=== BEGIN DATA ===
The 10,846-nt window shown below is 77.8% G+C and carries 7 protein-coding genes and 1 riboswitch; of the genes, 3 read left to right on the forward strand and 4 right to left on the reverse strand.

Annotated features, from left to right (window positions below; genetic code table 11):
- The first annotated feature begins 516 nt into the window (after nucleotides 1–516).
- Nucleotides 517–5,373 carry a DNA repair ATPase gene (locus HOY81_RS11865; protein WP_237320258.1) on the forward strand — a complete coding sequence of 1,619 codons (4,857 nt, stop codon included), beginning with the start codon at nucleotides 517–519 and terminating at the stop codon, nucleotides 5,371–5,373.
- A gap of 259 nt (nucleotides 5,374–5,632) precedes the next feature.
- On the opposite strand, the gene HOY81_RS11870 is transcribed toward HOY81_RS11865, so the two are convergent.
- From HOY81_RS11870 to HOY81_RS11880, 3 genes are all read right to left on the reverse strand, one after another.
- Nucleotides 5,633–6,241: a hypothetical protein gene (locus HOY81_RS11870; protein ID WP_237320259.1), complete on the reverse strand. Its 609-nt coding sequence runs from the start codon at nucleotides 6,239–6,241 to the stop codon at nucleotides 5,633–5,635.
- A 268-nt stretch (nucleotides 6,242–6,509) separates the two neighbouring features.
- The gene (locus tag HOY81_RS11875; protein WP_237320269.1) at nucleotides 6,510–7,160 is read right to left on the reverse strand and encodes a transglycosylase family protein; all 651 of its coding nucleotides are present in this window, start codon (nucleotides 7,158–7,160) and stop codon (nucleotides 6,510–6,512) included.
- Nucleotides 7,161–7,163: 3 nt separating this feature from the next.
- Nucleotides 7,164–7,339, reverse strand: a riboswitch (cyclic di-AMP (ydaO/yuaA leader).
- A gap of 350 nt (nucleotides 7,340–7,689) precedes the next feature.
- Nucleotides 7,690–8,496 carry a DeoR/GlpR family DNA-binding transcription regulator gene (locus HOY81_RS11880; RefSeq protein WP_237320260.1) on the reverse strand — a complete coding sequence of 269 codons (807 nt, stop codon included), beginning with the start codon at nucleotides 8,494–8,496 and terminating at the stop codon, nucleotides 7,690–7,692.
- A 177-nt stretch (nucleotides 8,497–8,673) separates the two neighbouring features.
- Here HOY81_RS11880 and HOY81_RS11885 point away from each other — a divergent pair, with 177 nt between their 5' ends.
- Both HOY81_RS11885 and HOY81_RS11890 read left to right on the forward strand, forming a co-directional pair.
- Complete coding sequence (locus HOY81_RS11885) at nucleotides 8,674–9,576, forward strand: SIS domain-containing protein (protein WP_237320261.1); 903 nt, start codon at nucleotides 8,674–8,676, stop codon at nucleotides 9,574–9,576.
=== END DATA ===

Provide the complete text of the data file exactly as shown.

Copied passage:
The 10,846-nt window shown below is 77.8% G+C and carries 7 protein-coding genes and 1 riboswitch; of the genes, 3 read left to right on the forward strand and 4 right to left on the reverse strand.

Annotated features, from left to right (window positions below; genetic code table 11):
- The first annotated feature begins 516 nt into the window (after nucleotides 1–516).
- Nucleotides 517–5,373 carry a DNA repair ATPase gene (locus HOY81_RS11865; protein WP_237320258.1) on the forward strand — a complete coding sequence of 1,619 codons (4,857 nt, stop codon included), beginning with the start codon at nucleotides 517–519 and terminating at the stop codon, nucleotides 5,371–5,373.
- A gap of 259 nt (nucleotides 5,374–5,632) precedes the next feature.
- On the opposite strand, the gene HOY81_RS11870 is transcribed toward HOY81_RS11865, so the two are convergent.
- From HOY81_RS11870 to HOY81_RS11880, 3 genes are all read right to left on the reverse strand, one after another.
- Nucleotides 5,633–6,241: a hypothetical protein gene (locus HOY81_RS11870; protein ID WP_237320259.1), complete on the reverse strand. Its 609-nt coding sequence runs from the start codon at nucleotides 6,239–6,241 to the stop codon at nucleotides 5,633–5,635.
- A 268-nt stretch (nucleotides 6,242–6,509) separates the two neighbouring features.
- The gene (locus tag HOY81_RS11875; protein WP_237320269.1) at nucleotides 6,510–7,160 is read right to left on the reverse strand and encodes a transglycosylase family protein; all 651 of its coding nucleotides are present in this window, start codon (nucleotides 7,158–7,160) and stop codon (nucleotides 6,510–6,512) included.
- Nucleotides 7,161–7,163: 3 nt separating this feature from the next.
- Nucleotides 7,164–7,339, reverse strand: a riboswitch (cyclic di-AMP (ydaO/yuaA leader).
- A gap of 350 nt (nucleotides 7,340–7,689) precedes the next feature.
- Nucleotides 7,690–8,496 carry a DeoR/GlpR family DNA-binding transcription regulator gene (locus HOY81_RS11880; RefSeq protein WP_237320260.1) on the reverse strand — a complete coding sequence of 269 codons (807 nt, stop codon included), beginning with the start codon at nucleotides 8,494–8,496 and terminating at the stop codon, nucleotides 7,690–7,692.
- A 177-nt stretch (nucleotides 8,497–8,673) separates the two neighbouring features.
- Here HOY81_RS11880 and HOY81_RS11885 point away from each other — a divergent pair, with 177 nt between their 5' ends.
- Both HOY81_RS11885 and HOY81_RS11890 read left to right on the forward strand, forming a co-directional pair.
- Complete coding sequence (locus HOY81_RS11885) at nucleotides 8,674–9,576, forward strand: SIS domain-containing protein (protein WP_237320261.1); 903 nt, start codon at nucleotides 8,674–8,676, stop codon at nucleotides 9,574–9,576.